Category: Press Release

Rumana: $15 Minimum wage hurts the middle class

Assembly Republican Press Release -

Assembly Republican Whip Scott Rumana today argued why a minimum wage hike would hurt the middle class during the legislative debate on A-15.

Scott Rumana

“This bill kills the middle class,” said Rumana (R-Passaic). “A 70 percent rise in labor costs is going to do only one thing – force every small business to raise prices on those who buy their goods and services. It impacts the middle class because the middle class aren’t going to get a raise with this. They are going to be at the same salary but paying more.”

The Office of Legislative Services estimated that raising the minimum wage to $15 will cost New Jersey school districts $170 million.

“It’s going to hit property taxes across the board, again the middle class are going to get walloped with that,” concluded Rumana.

Watch Rumana’s floor speech here: https://youtu.be/D1EtKtLDExs

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Rible Seeks ‘Training Wage’ to Protect Small Business under Minimum Wage

Assembly Republican Press Release -

During the legislative debate to raise the minimum wage to $15 an hour, Assemblyman Dave Rible today called for a committee substitute establishing a training wage for new employees.

Dave Rible

“As a former small business owner, I have seen firsthand how difficult it is to run a business in New Jersey,” said Rible (R-Monmouth). “Raising the minimum wage to $15 for all employees will only add to that burden and force business to hire fewer employees, reduce hours or close their doors.”

Members of the business community had advocated for a training wage as a way to allow employers to train and evaluate new employees who otherwise may not get the opportunity with higher labor costs.

Rible’s bill (A1318) would establish a 90-day training wage of 85 percent of the minimum wage for an employee between the ages of 15 and 21. If a $15 minimum wage is enacted, the training wage would be set at $12.75.

“This would allow businesses to pay younger employees a training wage and throw many seasonal tourism businesses that hire many young people a lifeline,” he said. “I remain committed to working with my colleagues to advance legislation to enact a training wage or a similar initiative that offers reasonable exemptions from the $15 minimum wage that will devastate small businesses.”

Watch Rible’s floor speech here: https://youtu.be/jeEhEnQEsLo

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Peterson bill creating task force to track stolen valuables earns Assembly approval

Assembly Republican Press Release -

The General Assembly today approved legislation sponsored by Assemblyman Erik Peterson creating a task force to help law enforcement crack down on criminals and return stolen jewelry and other valuables to the rightful owners. The secondhand valuables transaction reporting task force established by the bill (A2224), the will make recommendations regarding an industry-wide program to be utilized by retail businesses and police departments to monitor and prevent the sale of stolen goods.

Erik Peterson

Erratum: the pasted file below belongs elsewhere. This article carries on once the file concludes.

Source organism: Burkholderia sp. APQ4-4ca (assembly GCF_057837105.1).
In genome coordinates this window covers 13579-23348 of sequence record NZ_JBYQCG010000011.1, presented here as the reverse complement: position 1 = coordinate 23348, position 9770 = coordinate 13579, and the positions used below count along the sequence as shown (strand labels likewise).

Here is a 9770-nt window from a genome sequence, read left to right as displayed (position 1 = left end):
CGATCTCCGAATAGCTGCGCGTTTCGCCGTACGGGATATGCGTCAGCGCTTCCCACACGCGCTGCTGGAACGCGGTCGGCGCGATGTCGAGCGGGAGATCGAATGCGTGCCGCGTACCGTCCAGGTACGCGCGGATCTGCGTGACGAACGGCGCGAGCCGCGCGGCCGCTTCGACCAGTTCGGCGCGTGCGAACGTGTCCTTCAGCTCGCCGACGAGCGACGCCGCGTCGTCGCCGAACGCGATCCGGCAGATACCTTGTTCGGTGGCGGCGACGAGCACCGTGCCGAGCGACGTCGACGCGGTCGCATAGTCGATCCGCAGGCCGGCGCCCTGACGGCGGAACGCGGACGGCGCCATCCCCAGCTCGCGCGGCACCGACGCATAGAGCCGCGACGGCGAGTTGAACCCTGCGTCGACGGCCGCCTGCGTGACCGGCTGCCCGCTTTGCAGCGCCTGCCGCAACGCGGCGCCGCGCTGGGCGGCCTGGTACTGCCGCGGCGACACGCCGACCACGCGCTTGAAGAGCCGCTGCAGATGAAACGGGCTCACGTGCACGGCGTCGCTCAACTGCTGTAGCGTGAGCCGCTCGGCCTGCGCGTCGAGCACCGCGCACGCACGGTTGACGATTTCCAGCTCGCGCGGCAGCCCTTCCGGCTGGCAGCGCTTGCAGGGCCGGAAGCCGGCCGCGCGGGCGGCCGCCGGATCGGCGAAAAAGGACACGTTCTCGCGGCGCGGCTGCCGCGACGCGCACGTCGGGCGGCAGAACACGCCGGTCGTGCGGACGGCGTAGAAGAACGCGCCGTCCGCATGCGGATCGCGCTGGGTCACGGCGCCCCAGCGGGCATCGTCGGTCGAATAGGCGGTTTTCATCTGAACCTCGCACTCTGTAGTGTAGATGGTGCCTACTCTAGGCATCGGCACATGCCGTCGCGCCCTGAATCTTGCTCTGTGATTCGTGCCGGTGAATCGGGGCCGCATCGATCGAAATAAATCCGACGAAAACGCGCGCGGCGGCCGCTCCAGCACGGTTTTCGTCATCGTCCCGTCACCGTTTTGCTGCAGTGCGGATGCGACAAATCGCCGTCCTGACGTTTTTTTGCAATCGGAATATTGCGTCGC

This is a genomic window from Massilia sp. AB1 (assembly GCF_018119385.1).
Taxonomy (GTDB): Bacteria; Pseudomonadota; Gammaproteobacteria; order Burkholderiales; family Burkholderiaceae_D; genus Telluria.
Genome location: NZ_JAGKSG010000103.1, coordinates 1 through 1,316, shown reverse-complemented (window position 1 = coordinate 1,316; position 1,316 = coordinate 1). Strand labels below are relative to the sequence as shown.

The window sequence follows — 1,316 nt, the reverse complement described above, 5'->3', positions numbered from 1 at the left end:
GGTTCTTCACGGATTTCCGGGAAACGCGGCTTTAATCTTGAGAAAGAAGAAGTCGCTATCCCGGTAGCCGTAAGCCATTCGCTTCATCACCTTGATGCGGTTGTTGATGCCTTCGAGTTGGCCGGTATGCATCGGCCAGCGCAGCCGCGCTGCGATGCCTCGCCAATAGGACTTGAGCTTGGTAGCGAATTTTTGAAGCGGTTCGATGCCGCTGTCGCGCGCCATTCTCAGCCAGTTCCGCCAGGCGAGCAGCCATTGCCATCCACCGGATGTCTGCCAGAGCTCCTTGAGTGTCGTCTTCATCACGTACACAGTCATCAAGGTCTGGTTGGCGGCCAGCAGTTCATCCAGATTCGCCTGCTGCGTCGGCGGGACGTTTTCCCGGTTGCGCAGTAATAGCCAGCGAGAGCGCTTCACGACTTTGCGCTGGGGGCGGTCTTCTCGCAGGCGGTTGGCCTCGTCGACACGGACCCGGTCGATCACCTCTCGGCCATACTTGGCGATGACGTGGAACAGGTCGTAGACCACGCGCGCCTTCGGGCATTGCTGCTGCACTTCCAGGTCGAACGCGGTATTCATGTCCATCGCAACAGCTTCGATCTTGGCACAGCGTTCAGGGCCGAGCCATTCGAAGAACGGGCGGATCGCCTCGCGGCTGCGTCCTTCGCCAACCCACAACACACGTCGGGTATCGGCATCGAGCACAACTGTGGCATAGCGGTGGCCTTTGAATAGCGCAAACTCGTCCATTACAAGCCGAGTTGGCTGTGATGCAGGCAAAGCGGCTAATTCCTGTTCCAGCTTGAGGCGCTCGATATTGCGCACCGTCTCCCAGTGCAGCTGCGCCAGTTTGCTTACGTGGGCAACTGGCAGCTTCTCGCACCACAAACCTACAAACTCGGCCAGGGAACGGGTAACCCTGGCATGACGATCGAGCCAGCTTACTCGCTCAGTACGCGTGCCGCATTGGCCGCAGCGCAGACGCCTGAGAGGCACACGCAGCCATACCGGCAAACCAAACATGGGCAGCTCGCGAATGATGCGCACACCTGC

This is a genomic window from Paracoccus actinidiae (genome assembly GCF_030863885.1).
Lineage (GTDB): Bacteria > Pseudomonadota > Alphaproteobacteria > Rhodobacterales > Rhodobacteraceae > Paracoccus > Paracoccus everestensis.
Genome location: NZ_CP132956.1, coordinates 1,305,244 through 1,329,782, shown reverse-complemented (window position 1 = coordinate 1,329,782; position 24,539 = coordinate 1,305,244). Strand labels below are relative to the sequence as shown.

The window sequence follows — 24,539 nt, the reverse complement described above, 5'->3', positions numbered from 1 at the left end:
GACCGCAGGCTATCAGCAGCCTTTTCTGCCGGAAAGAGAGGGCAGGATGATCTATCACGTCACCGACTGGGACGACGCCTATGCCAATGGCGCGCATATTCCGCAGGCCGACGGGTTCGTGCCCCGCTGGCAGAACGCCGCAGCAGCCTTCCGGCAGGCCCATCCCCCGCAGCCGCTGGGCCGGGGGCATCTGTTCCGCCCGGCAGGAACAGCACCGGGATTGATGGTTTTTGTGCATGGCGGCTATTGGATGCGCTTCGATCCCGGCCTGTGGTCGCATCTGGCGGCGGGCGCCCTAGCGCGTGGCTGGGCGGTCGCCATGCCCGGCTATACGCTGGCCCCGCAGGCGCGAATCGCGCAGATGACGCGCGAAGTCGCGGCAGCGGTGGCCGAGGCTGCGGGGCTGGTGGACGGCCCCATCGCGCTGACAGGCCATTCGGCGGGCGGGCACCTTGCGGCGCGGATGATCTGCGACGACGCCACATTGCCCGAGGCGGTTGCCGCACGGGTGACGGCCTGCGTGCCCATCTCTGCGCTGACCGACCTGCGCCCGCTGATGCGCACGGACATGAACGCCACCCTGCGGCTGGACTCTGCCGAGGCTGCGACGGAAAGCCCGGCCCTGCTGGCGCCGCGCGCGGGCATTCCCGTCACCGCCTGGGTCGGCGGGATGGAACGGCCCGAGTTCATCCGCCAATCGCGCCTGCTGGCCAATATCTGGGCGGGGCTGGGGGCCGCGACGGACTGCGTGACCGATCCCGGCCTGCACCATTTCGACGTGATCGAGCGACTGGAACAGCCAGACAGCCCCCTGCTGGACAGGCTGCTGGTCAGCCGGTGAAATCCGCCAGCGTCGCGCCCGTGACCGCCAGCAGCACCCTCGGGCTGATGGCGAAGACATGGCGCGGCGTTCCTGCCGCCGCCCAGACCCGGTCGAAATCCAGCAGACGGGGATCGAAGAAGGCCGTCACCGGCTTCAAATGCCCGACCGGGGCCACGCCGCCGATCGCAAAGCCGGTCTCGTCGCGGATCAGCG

“Common criminals have been striking gold, as a matter of speaking, stealing valuable coins and jewelry from homes and selling them to jewelers who have the precious items melted down, destroying evidence and family treasures,” said Peterson (R—Hunterdon). “When its recommendations are completed, the task force will provide a more effective means of tracking the sales of potentially stolen items. Often, the stolen goods have more sentimental value than monetary worth, and the goal is to prevent the destruction of the items and get them back to the owners.”

The 11-member task force will include designees from the Attorney General’s office and the superintendent of the New Jersey State Police, three county prosecutors, three municipal law enforcement officers, and three public members. The bill directs the task force to issue a report of its findings within six months of the initial meeting.

“We want to stop the burglars from turning great grandmom’s wedding ring into a gold tooth,” said Peterson. “Using technology and establishing an interactive network between law enforcement and secondhand jewelers and pawn brokers, one-of-a-kind pieces and family heirlooms can be identified and saved for future generations to enjoy. This is going to take some of the profit out of breaking-and-entering.”

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Dancer-Space-Phoebus resolution recognizing role of Future Farmers of America Association passes Assembly

Assembly Republican Press Release -

The General Assembly today passed a resolution (AR59) sponsored by Assembly Republicans Ron Dancer, Parker Space and Gail Phoebus that recognizes and supports the New Jersey Future Farmers of America Association (FFA) and its statewide role in agricultural education.

Ron Dancer

“Agriculture is a vital economic and environmental resource as the third largest industry in our state,” said Dancer (R-Ocean). “While growth and development continues to consume open space and farmland, the influence of the Future Farmers of America has become even more critical. This organization is instrumental in helping prepare young people for careers in agriculture.”

Parker Space

“The formula is simple: No farmers, no food,” said Space (R-Sussex). “For nearly 90 years, the FFA has worked to cultivate the next generation of farmers. Agricultural education graduates the Garden State’s future providers of fresh, local and nutritious food.”

In 2012, the state’s 9,071 farms generated $1.14 billion in sales. With 715,057 acres of farmland, the Garden State produces more than 100 varieties of fruits and vegetables sold globally.

Gail Phoebus

Gail Phoebus